When you chose that C note you were, temporarily at least, making C your "root note" (for this example anyway). In music, and when figuring out chords, give your root note the musical designation "one." Now you can give a number to the rest of the notes accordingly. D would be two; E, three; F, four; G, five; A, six; B, seven; and C would be one again. This kind of thinking crosses over to a very easy and basic knowledge of musical scales (if you don't know about scales, see my column on scales).

Now if you look at the C major scale we just gave numeric designations to above, you'll recognize that C is the root note of the C scale, E is the (major) third of the C scale, and G is the fifth of the C scale.

The important thing to learn here is that a major chord is made up of three notes: a root note (any note can serve as the root note, if thats what chord you want to play), and the note that is a major third (four frets) above that root note, and the note that is a fifth (seven frets) above that note.

So if a major chord is made up of your chosen root note, its major third, and its fifth, then any major chord shape you play a barre chord, an open string style chord, any kind will contain the same three notes as that same major chord played elsewhere on the guitar, even though the duplicate notes and the order of the notes might be different.

For example, check out the C major barre chord at the 8th fret.
The notes in this chord, from the low E string, are C-G-C-E-G-C. Throw out the duplicates and youve still got C-E-G. The root note C, the major third (E), and the fifth (G).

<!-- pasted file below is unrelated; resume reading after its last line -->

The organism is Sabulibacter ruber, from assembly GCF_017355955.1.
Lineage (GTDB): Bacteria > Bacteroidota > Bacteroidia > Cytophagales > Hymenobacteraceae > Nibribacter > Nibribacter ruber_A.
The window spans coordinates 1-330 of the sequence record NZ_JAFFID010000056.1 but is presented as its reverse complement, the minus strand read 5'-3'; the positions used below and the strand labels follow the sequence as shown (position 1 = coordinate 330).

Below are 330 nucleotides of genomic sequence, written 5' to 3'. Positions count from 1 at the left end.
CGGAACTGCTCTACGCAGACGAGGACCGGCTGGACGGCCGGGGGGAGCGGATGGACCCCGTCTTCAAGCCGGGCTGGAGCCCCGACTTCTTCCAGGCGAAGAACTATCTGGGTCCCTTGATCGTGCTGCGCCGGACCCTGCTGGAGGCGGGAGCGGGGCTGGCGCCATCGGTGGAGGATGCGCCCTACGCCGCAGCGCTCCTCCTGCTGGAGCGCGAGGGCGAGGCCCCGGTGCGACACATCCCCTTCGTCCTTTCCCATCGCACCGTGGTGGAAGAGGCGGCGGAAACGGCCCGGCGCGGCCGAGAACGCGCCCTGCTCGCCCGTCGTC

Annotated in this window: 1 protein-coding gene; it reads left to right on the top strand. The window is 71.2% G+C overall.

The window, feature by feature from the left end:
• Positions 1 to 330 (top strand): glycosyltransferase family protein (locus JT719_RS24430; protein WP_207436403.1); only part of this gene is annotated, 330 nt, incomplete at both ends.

And even if the notes in the chord dont appear in alphabetical order, they still can be arranged to spell the chord. Look at the C barre chord at the 3rd fret.

That chord dont forget, you probably dont want to play the low E string when you play this barre chord (even though that note is in the chord, it just sounds too strange here) is spelled, from the fifth string up: C-G-C-E-G. Throw out the dupes and you've still got C-E-G.
To sum all this up, you've really only got to understand this: To spell out a chord, pick your root note, then pick the third letter above that for your third, and pick the fifth letter above the root for your fifth. Adjust notes accordingly to deal with sharps and flats, but remember that a major third is four frets above your root, and the fifth is three frets above the major third.

Here's a chart that spells out major chords for all 12 chromatic possibilities:

A B flat* B C C# D E flat ** E F F# G G# or A-flat A A-C#-E B flat-D-F B-D#-F# C-E-G C#-E#-G# D-F#-A E flat-G-B flat E-G#-B F-A-C F#-A#-C# G-B-D G#-B#-D# or
A flat-C-E flat A-C#-E
* the more common name for A#
** the more common name for D#


Minor Chords